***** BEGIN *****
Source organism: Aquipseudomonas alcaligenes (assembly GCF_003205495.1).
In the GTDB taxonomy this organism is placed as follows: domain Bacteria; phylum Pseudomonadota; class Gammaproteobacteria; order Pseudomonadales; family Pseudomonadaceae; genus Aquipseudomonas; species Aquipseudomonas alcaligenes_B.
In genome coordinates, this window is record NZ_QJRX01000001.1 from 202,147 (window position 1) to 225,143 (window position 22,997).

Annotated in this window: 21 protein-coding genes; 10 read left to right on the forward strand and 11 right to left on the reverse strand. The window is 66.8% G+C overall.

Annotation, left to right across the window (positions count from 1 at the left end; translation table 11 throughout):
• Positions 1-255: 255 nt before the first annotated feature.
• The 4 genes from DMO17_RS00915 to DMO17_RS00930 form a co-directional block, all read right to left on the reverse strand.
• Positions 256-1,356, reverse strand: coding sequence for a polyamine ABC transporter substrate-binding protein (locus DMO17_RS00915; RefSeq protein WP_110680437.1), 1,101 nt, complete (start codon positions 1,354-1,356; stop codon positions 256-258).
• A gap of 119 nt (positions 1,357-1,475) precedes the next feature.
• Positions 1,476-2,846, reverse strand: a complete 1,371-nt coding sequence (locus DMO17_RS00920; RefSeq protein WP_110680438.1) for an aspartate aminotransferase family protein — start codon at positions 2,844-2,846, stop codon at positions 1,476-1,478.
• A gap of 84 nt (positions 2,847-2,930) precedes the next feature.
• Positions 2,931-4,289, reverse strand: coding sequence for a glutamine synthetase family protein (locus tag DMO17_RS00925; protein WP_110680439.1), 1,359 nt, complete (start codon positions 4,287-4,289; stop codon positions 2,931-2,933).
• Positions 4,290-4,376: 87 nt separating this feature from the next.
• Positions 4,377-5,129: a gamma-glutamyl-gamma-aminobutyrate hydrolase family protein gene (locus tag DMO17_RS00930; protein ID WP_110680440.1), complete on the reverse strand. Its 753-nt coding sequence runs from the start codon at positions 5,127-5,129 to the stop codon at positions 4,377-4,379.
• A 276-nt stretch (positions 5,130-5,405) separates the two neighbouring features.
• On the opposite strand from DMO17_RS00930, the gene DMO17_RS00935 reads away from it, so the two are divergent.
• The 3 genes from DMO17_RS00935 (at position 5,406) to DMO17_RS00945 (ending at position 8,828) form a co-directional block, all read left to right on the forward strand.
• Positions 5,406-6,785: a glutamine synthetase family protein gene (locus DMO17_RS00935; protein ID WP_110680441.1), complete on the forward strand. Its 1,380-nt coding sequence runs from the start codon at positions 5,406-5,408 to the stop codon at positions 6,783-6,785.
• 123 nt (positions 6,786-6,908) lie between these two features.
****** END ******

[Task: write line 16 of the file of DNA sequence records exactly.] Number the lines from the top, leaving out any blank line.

• On the opposite strand from DMO17_RS00930, the gene DMO17_RS00935 reads away from it, so the two are divergent.